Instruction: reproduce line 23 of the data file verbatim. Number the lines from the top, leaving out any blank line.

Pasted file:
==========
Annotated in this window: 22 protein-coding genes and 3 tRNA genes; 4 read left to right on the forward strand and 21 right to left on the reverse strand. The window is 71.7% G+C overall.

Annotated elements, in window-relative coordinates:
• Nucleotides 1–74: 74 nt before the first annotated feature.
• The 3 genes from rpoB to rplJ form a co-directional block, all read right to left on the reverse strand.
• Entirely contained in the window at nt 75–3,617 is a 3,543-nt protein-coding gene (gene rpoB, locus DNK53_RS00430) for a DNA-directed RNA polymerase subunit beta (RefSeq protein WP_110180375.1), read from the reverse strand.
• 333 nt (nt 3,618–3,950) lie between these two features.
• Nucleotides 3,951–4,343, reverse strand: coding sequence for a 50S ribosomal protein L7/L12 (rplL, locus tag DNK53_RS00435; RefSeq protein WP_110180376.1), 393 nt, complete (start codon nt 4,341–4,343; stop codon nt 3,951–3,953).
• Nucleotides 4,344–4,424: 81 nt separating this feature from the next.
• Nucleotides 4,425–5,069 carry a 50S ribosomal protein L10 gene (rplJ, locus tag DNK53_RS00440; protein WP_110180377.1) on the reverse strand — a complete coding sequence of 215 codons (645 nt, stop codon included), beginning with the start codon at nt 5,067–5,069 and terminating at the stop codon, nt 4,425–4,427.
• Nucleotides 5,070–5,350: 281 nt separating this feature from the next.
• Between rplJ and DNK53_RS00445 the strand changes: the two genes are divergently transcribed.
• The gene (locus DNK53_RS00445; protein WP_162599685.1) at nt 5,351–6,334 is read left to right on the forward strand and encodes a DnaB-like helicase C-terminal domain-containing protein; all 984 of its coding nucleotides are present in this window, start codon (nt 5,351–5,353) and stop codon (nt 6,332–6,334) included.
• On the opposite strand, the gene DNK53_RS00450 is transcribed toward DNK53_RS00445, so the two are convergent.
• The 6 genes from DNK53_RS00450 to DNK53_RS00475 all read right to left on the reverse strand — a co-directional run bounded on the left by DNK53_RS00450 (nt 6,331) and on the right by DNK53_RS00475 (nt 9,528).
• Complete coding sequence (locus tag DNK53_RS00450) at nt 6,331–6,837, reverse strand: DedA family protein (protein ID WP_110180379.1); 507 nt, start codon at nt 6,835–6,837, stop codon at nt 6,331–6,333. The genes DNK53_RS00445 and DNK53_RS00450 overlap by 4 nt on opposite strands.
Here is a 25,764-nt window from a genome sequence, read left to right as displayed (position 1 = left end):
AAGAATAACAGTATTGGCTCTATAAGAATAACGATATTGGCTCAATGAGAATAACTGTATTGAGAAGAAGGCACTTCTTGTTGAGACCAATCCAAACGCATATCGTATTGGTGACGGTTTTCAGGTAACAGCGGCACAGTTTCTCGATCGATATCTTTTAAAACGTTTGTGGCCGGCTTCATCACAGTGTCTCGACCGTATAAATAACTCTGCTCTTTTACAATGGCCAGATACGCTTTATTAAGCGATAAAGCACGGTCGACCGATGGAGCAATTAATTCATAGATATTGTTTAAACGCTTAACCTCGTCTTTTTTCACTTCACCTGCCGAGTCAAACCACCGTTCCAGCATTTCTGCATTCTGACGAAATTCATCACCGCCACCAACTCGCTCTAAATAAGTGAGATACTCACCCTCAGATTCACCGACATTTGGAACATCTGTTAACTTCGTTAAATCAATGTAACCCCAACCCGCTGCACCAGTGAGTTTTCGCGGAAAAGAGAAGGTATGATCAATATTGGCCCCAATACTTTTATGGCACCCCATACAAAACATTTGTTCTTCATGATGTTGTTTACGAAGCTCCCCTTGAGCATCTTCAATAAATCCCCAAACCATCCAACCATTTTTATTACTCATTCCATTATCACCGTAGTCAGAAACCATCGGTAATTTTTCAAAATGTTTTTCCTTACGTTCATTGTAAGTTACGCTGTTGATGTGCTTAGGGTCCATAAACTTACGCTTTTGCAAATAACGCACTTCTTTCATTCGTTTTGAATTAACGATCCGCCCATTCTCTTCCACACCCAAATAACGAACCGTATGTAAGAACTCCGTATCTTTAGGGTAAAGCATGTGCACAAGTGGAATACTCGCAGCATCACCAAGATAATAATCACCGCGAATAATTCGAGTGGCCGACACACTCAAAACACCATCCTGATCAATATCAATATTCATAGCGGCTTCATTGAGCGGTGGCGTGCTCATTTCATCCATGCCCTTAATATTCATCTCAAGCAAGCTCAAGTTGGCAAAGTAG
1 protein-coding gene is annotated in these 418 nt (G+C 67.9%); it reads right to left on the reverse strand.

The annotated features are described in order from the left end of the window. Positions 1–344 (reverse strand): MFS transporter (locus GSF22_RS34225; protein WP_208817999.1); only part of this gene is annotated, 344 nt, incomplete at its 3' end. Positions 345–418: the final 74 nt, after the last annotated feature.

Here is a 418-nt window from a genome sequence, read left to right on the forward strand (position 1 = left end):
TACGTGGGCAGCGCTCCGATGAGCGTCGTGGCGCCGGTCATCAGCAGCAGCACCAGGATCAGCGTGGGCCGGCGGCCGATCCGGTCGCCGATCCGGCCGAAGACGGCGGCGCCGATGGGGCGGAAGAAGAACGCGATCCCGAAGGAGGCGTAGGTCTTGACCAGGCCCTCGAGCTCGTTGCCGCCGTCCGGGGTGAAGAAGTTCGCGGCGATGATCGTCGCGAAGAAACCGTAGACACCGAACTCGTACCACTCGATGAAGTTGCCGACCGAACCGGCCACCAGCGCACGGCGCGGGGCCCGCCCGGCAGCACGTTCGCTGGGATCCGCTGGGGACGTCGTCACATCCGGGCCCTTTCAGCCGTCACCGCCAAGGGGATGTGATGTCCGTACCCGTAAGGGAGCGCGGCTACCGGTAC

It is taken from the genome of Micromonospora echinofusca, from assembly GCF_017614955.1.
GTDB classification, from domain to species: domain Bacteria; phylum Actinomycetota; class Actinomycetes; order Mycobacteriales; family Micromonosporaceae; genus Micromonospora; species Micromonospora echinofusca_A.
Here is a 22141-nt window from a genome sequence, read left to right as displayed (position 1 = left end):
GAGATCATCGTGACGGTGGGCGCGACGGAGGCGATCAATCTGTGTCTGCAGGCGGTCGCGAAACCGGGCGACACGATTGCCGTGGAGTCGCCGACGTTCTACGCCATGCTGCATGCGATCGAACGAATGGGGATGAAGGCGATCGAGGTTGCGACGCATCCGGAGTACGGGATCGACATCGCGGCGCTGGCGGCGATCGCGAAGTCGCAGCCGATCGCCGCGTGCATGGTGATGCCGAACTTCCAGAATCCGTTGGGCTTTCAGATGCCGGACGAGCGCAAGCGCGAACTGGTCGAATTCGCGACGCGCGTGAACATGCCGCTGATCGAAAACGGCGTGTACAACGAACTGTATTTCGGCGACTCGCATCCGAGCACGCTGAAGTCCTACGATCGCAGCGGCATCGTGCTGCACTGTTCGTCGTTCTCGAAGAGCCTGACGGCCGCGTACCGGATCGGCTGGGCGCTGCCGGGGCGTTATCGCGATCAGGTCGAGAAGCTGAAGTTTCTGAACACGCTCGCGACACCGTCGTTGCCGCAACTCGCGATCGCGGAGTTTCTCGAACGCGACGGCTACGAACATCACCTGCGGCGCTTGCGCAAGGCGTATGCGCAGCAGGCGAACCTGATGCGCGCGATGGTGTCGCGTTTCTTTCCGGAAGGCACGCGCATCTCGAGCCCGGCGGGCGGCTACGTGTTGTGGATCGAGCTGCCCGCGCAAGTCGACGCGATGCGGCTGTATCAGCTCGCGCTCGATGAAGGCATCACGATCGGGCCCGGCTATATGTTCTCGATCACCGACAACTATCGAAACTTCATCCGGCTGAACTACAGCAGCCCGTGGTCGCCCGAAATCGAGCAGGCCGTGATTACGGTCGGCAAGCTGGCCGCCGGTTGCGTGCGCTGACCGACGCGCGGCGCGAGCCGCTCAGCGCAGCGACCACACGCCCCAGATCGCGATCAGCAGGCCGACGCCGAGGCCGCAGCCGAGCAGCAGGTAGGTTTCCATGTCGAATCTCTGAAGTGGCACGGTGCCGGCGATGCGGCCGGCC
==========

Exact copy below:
GTDB classification, from domain to species: domain Bacteria; phylum Actinomycetota; class Actinomycetes; order Mycobacteriales; family Micromonosporaceae; genus Micromonospora; species Micromonospora echinofusca_A.